My Neighbor Totoro Inspires a Line of Traditional Japanese Handicrafts

We sup­pose it’s con­ceiv­able that a gift of a wood­en Totoro fig­urine, hand-carved from a sin­gle block using 50 dif­fer­ent kinds of chis­els, might spark a rev­er­ence for tra­di­tion­al Japan­ese craft and nature in the next gen­er­a­tion…

Or, they may be left wish­ing you’d giv­en them a vast­ly more hug­gable machine-made plushie ver­sion, espe­cial­ly if you can’t help suck­ing in your breath every time they start fum­bling with that exquis­ite­ly craft­ed ¥330,000 yen heir­loom-to-be. (That’s $2341.81 in US dol­lars.)

Of course, direc­tor Hayao Miyaza­ki’s 1988 ani­mat­ed fea­ture My Neigh­bor Totoro has legions of fans of all ages, and some will con­sid­er them­selves quite lucky if they win the lot­tery that grants them the abil­i­ty to pur­chase such a trea­sure.

They’re not only carved by skilled arti­sans in Ina­mi, the city of wood­carv­ing, but the wood is also that of a cam­phor tree — the nat­ur­al habi­tat of the mys­te­ri­ous, mag­i­cal Totoro! (It’s also con­sid­ered holy by prac­ti­tion­ers of the Shin­to reli­gion.)

Still, if it’s unclear that the recip­i­ent will tru­ly appre­ci­ate such thought­ful­ness, you’re prob­a­bly bet­ter off going with anoth­er offer­ing from Stu­dio Ghibli’s Totoro-themed col­lab­o­ra­tion with Nak­a­gawa Masashichi Shoten, a pur­vey­or of tra­di­tion­al Japan­ese crafts.

Per­haps a¥4180 bud vase fired in Ure­shi­no City’s Edo-peri­od Yozan Kiln, fea­tur­ing Totoro or a clus­ter of susuwatari, the pom pom-like soot sprites infest­ing the Kusak­abe fam­i­ly’s new home, who also play a part in Spir­it­ed Away.

Maybe a tiny Totoro bell amulet, mold­ed by crafts­men in Odawara, cel­e­brat­ed for the qual­i­ty of their met­al­work since the ear­ly 1500s, when they out­fit­ted samu­rai with weapons, armor and hel­mets?

What about a Totoro-embla­zoned trea­sure box from Yat­suo, made of sten­cil-dyed hand­made washi paper? There’s noth­ing inher­ent­ly wrong with stash­ing your acorn col­lec­tion in an old Altoid’s tin, but this ves­sel comes with his­toric pedi­gree:

As one of the lead­ing towns along the trunk road, Yatu­so flour­ished through … pro­duc­tion of wrap­ping paper for the nation-wide famous “Toya­ma Med­i­cine”. At its gold­en age, from the Edo Era to the begin­ning of the Mei­ji Era in the 19th cen­tu­ry, many peo­ple were engaged in paper­mak­ing by hand­work in their homes. Yat­suo Japan­ese paper was expect­ed to be unbreak­able because it was used as pack­age for expen­sive med­i­cine and at the same time it should look bril­liant. It had to be thick and stout so that it could be imper­vi­ous to water and the label print­ed on the sur­face would not be smeared.

The list of Totoro-inspired tra­di­tion­al crafts is impres­sive. A rep­re­sen­ta­tive sam­pling:

Chusen-dyed tenugui hand­ker­chiefs and t‑shirts…

Dish­tow­els made from five lay­ers of Kayaori fab­ric that “was intro­duced to Japan dur­ing the Nara peri­od and is said to allow wind to pass through but keep mos­qui­toes out”…

Tiny Ari­ta ware acorn plates that reward mem­bers of the clean plate club with a view of the Cat­bus 

View the col­lec­tion and learn more about February’s lot­tery for a chance to pur­chase a Cam­phor wood Totoro here.

Hands-on fans may pre­fer to cul­ti­vate an appre­ci­a­tion for tra­di­tion­al Japan­ese hand­i­crafts by attempt­ing a DIY Totoro.

Via Spoon & Tam­a­go/Colos­sal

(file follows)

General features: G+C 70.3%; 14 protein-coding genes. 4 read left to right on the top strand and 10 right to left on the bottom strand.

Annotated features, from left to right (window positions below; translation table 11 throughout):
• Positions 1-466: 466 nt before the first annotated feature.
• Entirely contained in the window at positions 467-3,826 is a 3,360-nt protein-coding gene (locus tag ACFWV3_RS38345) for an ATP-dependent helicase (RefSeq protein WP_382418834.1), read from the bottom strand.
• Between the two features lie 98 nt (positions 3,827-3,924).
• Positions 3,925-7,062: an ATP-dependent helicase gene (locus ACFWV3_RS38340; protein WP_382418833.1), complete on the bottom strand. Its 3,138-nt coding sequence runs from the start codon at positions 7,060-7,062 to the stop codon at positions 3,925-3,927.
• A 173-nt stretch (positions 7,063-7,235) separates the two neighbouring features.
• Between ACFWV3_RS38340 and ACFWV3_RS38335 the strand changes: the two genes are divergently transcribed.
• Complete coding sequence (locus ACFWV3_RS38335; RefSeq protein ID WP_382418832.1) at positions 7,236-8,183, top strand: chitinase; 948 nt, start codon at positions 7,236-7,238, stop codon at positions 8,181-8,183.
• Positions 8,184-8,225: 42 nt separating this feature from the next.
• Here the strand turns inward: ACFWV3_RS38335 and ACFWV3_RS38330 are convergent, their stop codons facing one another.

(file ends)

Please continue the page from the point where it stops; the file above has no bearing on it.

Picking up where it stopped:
Relat­ed Con­tent 

Stream Hun­dreds of Hours of Stu­dio Ghi­b­li Movie Music That Will Help You Study, Work, or Sim­ply Relax: My Neigh­bor Totoro, Spir­it­ed Away & More

A Tour of Stu­dio Ghibli’s Brand New Theme Park in Japan, Which Re-Cre­ates the Worlds of Spir­it­ed Away, My Neigh­bor Totoro, and Oth­er Clas­sics

Build Your Own Minia­ture Sets from Hayao Miyazaki’s Beloved Films: My Neigh­bor Totoro, Kiki’s Deliv­ery Ser­vice & More

– Ayun Hal­l­i­day is the Chief Pri­ma­tol­o­gist of the East Vil­lage Inky zine and author, most recent­ly, of Cre­ative, Not Famous: The Small Pota­to Man­i­festo and Cre­ative, Not Famous Activ­i­ty Book. Fol­low her @AyunHalliday.

How Pantone Became the Global Authority on Color

Pan­tone has declared “Peach Fuzz” the Col­or of the Year. This selec­tion, how­ev­er, rais­es the ques­tion: How did Pan­tone become the glob­al author­i­ty on col­or? Above, the Wall Street Jour­nal describes how Pan­tone began as a com­mer­cial print­ing com­pa­ny dur­ing the 1950s. Then, in the ear­ly 60s, it evolved into some­thing quite dif­fer­ent. Rec­og­niz­ing that its clients (and oth­er com­pa­nies) need to print mate­ri­als with con­sis­tent col­ors, Pan­tone cre­at­ed a uni­ver­sal col­or lan­guage, the Pan­tone Match­ing Sys­tem (PMS), where each col­or is assigned a spe­cif­ic num­ber. For instance, “Peach Fuzz” cor­re­sponds to #FFBE98. As Slate points out, this sys­tem ensured that “print­ers and clients would have a shared ref­er­ence when they talk to one another—an indus­try stan­dard, so that a col­or would mean the same thing all the way from a designer’s vision to the print­ed item.” Over the next 60 years, Pan­tone con­tin­ued to nur­ture the Pan­tone Match­ing Sys­tem, undoubt­ed­ly gen­er­at­ing sig­nif­i­cant rev­enue along the way and, more impor­tant­ly, mak­ing itself the arbiter of col­or world­wide.

If you would like to sign up for Open Culture’s free email newslet­ter, please find it here. Or fol­low our posts on Threads, Face­book, BlueSky or Mastodon.

If you would like to sup­port the mis­sion of Open Cul­ture, con­sid­er mak­ing a dona­tion to our site. It’s hard to rely 100% on ads, and your con­tri­bu­tions will help us con­tin­ue pro­vid­ing the best free cul­tur­al and edu­ca­tion­al mate­ri­als to learn­ers every­where. You can con­tribute through Pay­Pal, Patre­on, and Ven­mo (@openculture). Thanks!

Relat­ed Con­tent